XAVIER GARZA is a South Texas legend, but now his legend grows throughout the whole country, especially after receiving much critical claim and an ALA Pura Belpre Honor Book designation for his chapter book, Maximillian and the Secret of the Guardian Angel. Young boys, of course, love his lucha libre illustrated and chapters books for kids. A working public school teacher, Xavier continues being prolific author, artist and storyteller in schools and public events. His work is a lively documentation of the dreams, superstitions, and heroes in the bigger-than-life world of South Texas, and he especially enjoys sharing his stories with kids around the country. He lives with his wife and son in San Antonio, Texas.

978-1-935955-84-9, ebook, $7.95




2011 Pura Belpré Honor Award

“With its quick pace, humor, and endearing characters, this sure to turn more kids into lucha libre fans.” — Booklist

“This action packed bilingual mystery novel uses playful language that reinforces elements of Mexican-American culture and overflows with almost unbridled excitement for lucha wrestling.”  — The Pura Belpré Committee

“Garza has done it again...a unique middle grade novel that pays homage to the Mexican tradition of masked wrestlers...Garza and Cinco Puntos Press have really outdone themselves ,,,” 

All Brown All Around

“Short chapters and the bilingual format (English text is on the left with Spanish translation on facing pages) make this book a quick read, great for reluctant readers. Readers who enjoyed the first title will be pleased to continue reading about Max and his family.” — Kirkus Reviews

“This bilingual sequel to Maximilian & the Mystery of the Guardian Angel (Cinco Puntos, 2011) avoids formulaic trappings and can be readily enjoyed as a stand-alone novel while artfully setting up the next installment...Garza employs plenty of humor and a first-person voice that rings true to Maximilian’s character. The story includes enough action to satisfy most fans while broadening its focus to reflect the increasing complexities in the boy’s outstanding choice.”
 — School Library Journal
Paper and cloth available!

“The fluid colloquial English and Spanish and grainy graphic-novel style illustrations executed in acrylics make for an attractive package with definite appeal for boys. This title is sure to become popular.”

“Recommended! Children familiar with the sport will welcome the vibrant visual paean, while fans of wrestling, comic-book superheroes, and all things pugilistic will wonder where lucha libre has been all their lives.” 
The Bulletin of the Center for Children’s Books

Paper and cloth available!

Tuesday, April 7, 2015

#WeGotDiverseBooks / Bilingües 2015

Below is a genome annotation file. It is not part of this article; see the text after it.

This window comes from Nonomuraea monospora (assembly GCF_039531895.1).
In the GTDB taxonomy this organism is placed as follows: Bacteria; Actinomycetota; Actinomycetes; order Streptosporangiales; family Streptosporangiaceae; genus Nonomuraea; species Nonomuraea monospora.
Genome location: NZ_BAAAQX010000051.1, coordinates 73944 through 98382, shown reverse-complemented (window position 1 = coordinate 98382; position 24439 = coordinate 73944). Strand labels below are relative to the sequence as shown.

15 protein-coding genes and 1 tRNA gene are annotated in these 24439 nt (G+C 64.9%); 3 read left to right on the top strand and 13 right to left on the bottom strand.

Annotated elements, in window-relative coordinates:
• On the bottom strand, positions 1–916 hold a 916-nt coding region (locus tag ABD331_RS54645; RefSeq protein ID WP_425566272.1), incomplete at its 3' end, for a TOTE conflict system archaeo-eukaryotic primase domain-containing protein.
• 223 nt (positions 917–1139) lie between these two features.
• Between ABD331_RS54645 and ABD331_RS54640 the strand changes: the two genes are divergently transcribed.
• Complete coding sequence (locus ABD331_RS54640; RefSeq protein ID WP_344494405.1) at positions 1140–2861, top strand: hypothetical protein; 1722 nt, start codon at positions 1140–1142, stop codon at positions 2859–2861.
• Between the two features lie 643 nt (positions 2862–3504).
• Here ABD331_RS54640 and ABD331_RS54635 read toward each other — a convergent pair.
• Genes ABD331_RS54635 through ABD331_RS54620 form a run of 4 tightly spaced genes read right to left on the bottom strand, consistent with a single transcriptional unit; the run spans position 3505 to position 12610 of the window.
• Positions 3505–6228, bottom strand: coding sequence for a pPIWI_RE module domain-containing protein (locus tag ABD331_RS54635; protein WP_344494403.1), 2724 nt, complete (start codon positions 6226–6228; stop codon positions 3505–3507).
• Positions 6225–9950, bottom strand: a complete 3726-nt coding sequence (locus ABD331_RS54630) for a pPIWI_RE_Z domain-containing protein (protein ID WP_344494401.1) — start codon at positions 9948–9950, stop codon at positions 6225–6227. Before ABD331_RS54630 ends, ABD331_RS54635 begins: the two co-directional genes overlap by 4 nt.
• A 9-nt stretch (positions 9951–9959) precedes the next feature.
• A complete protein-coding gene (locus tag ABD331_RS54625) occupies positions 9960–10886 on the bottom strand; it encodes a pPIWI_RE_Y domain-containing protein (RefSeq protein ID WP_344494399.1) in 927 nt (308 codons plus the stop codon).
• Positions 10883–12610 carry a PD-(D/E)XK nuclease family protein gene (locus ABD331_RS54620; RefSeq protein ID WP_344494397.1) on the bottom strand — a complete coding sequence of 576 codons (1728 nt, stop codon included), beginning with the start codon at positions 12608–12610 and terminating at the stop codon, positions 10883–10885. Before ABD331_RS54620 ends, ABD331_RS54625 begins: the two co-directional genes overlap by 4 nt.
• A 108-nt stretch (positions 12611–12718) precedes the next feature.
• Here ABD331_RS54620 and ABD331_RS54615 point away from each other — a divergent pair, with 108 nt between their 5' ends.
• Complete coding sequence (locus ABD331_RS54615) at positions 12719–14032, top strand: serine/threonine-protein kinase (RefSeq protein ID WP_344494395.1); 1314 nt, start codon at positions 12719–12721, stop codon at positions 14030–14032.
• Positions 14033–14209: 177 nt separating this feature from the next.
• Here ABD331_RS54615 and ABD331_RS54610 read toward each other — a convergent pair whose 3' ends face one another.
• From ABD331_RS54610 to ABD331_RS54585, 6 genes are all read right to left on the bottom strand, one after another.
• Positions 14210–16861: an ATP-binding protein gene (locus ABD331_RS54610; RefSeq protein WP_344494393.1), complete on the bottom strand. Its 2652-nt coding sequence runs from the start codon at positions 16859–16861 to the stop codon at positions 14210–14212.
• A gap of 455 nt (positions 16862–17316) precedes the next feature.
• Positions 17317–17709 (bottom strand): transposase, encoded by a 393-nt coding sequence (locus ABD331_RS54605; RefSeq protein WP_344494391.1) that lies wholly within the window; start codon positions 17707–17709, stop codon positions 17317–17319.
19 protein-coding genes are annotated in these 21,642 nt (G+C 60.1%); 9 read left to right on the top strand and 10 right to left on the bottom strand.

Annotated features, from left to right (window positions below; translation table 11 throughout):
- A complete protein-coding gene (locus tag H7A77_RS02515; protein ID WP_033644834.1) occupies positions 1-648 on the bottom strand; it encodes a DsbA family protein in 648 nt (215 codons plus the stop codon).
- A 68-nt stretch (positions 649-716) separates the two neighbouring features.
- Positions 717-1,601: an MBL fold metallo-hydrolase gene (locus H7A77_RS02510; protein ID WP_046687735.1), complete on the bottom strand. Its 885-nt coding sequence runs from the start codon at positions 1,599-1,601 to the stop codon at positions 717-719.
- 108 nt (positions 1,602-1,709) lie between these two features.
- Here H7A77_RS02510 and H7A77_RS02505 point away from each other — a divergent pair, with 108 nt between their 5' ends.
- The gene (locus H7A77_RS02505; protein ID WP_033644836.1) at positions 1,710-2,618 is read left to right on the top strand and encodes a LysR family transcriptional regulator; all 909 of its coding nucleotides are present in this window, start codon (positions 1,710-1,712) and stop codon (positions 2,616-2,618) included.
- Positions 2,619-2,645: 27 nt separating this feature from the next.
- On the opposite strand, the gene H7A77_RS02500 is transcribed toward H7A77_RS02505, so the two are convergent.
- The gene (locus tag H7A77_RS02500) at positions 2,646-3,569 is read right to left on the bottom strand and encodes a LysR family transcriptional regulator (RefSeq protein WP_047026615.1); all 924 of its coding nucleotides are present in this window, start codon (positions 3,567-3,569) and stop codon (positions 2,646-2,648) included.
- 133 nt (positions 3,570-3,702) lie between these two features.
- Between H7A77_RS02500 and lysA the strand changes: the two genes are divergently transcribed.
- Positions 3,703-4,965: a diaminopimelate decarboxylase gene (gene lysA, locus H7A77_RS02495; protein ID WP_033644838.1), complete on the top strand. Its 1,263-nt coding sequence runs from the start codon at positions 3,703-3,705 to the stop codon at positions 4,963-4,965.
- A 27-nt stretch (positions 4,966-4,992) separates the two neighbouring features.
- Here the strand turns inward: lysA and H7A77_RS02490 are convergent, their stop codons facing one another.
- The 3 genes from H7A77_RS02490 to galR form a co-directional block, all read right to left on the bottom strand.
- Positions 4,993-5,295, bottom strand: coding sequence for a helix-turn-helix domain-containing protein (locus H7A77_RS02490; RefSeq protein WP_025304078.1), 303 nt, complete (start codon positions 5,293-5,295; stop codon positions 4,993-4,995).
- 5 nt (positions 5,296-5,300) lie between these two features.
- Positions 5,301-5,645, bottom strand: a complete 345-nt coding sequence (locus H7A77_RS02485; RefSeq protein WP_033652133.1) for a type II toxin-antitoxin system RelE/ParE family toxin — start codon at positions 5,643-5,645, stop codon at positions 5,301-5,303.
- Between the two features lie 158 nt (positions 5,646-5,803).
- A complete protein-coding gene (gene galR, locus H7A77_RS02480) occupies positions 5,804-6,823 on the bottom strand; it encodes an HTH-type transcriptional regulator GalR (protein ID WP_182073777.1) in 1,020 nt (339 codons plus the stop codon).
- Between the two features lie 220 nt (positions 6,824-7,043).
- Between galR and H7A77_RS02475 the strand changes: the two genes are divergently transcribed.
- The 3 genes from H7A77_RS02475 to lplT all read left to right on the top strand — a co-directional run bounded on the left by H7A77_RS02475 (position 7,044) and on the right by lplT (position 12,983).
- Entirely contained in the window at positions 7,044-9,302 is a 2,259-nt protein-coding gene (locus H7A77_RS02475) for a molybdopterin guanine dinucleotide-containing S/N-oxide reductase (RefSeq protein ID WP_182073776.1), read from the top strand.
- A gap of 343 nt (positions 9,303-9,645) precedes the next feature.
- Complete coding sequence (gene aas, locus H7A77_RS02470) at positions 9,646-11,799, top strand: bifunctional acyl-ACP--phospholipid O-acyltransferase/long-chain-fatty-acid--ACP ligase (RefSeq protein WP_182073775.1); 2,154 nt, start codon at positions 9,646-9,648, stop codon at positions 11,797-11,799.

Cinco Puntos Press is famous for our bilingual Spanish and English picture books for children. We publish authentic and culturally relevant stories.

The authors and illustrators we publish have walked the walk—
they come from the culture and speak the language. 

Available Now
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Roni Capin Rivera-Ashford

Roni Capin Rivera-Ashford grew up in Nogales, AZ, along the U.S. Mexico Border. She knows the culture, steeped in family values and tradition; and she knows the old ways of healing. She tells us the story about Aaron, a curious young boy. Aaron wants his grandfather—su Tata—to teach him how to heal people using natural remedies: “My tata has been helping people feel better for as long as I can remember. He helps my family and me when we get hurt or feel sick. He helps the neighbors too. All anyone has to do is ask. When Tata’s done, he claps his hands and says, ‘Sana, sana, colita de rana, si no sanas hoy, sanarás mañana.’ This is Tata’s way of saying, ‘I’ll kiss it and rub it and make it go away. Now that you’re better, you can go out and play!’
“Roni, your book is full of treasures!” 
—Yuyi Morales, Pura Belpre Winner
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Available May 2015

Jose Lozano

Little Lily Lujan loves her flip-flops (aka her chanclas) as she slippity-slaps her way through life. She may be tiny, but you can hear her coming from a mile off. One day at a family fiesta, she was dancing to a thumping norteño tune with her tía Ophelia and her chanclas fall apart. And worse, a dog chewed them up. Poor Lily was inconsolable. How can she possibly face life without her chanclas?

José Lozano is a rising star in the thriving Los Angeles Latino art scene. He grew up back and forth in Juárez and El Paso where he latched onto his street-wise wisdom and humor among the cultural touchstones that continue to influence his work today — bad Mexican cinema, fotonovelas, ghost stories, and comic books.

Available July 2015
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Jose Lozano